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The Origami is a stroller that automatically folds itself up, with the push of a button

Appropriately enough called the Origami, the new baby product from 4moms is billed as “the world’s first power-folding stroller.” This means that it will fold itself down into a compact car-trunkable bundle, at the press of a button – another press gets it to open back up again. Evidently, however, that one feature just isn’t enough. It also has running lights and headlights, plus it will charge your cell phone. There’s no word yet on whether or not in can perform diaper changes.  Read More

The Origami is a stroller that automatically folds itself up, with the push of a button

Appropriately enough called the Origami, the new baby product from 4moms is billed as “the world’s first power-folding stroller.” This means that it will fold itself down into a compact car-trunkable bundle, at the press of a button – another press gets it to open back up again. Evidently, however, that one feature just isn’t enough. It also has running lights and headlights, plus it will charge your cell phone. There’s no word yet on whether or not in can perform diaper changes.  Read More

Electrical engineer Neal Patwari testing his wireless respiration-monitoring system

Two years ago, University of Utah assistant professor of electrical engineering Neal Patwari demonstrated how radio signals could be used to “see” people through solid walls. Now, he is leading a team that is using that same technology to wirelessly monitor peoples’ breathing as they sleep. The system could be particularly useful for observing patients who are recovering from surgery, people with sleep apnea, and babies who are at risk of sudden infant death syndrome (SIDS). While respiration-monitoring systems do already exist, Patwari’s doesn’t require anything to be physically attached to the subject’s body, plus he claims that it should be cheaper.  Read More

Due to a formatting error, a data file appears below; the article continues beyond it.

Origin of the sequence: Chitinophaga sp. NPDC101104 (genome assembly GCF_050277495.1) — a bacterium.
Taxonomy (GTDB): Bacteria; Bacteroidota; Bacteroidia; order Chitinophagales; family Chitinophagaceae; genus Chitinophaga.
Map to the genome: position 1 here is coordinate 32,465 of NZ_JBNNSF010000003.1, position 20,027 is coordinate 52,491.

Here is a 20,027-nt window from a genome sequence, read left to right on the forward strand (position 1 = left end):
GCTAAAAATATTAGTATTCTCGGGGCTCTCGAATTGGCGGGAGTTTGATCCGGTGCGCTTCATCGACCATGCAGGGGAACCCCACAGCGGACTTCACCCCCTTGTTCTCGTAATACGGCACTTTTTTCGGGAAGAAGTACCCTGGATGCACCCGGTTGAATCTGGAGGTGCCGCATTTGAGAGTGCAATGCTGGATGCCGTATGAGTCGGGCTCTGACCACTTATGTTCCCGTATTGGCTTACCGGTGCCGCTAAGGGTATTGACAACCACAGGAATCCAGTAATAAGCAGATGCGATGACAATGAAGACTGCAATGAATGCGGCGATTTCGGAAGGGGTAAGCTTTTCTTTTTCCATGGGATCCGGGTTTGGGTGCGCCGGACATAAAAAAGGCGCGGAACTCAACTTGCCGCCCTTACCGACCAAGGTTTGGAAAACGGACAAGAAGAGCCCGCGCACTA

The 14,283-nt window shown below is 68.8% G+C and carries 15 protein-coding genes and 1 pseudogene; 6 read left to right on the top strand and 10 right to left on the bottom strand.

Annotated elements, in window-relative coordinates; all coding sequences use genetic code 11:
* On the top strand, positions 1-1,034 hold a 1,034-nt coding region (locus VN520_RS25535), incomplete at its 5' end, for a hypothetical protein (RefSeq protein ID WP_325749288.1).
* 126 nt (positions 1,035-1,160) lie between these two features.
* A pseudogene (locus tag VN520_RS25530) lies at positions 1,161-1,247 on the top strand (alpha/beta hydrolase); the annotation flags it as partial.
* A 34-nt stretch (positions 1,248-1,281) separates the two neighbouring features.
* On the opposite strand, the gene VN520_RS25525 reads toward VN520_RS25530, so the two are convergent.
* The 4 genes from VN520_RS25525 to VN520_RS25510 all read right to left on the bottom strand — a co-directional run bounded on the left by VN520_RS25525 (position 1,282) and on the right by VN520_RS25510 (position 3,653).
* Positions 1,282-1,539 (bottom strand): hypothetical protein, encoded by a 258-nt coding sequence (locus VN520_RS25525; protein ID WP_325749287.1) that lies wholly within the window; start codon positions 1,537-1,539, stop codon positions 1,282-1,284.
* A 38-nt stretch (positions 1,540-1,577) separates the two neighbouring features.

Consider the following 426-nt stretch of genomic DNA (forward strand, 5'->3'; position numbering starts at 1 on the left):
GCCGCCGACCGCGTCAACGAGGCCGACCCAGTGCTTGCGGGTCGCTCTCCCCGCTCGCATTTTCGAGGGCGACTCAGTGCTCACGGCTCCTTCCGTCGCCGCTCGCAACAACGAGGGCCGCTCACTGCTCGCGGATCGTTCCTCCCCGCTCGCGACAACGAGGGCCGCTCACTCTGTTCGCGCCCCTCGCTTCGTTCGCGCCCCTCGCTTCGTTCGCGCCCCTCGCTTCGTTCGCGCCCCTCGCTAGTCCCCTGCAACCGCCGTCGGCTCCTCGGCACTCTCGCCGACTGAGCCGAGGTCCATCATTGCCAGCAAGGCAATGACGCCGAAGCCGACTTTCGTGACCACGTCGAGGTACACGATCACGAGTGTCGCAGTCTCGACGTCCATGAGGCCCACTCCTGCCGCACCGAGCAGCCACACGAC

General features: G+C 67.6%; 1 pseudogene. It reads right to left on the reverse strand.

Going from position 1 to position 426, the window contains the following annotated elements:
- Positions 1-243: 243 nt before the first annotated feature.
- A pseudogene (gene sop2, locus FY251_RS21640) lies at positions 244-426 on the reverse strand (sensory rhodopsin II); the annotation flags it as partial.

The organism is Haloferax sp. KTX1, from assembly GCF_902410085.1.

The BabyBeat computer system is being developed to prevent babies from falling victim to S...

According to the latest statistics, every year approximately 2,500 babies die from Sudden Infant Death Syndrome (SIDS) in the U.S. alone, with thousands more falling victim to it around the world. In typical cases, an infant passes away in their sleep, with no apparent explanation. While various theories have been put forward, the exact cause of SIDS is unknown. While not offering an answer to the mystery, two students from Israel's Ben-Gurion University of the Negev (BGU) are working on a computer system, that could keep more babies from becoming SIDS statistics.  Read More

The BARE baby bottle is designed to better emulate the shape, texture and functionality of...

Although conventional baby bottles are designed to mimic a mother’s breast, if they could talk, most babies – like the World Health Organization – would probably tell you they are a pretty poor substitute for the real thing. Now a New York mom has designed a new type of baby bottle dubbed BARE that is claimed to better emulate a mother’s breast in terms of shape, texture and movement, as well as providing the air-free storage and delivery of milk for your bundle of joy.  Read More

The BARE baby bottle is designed to better emulate the shape, texture and functionality of...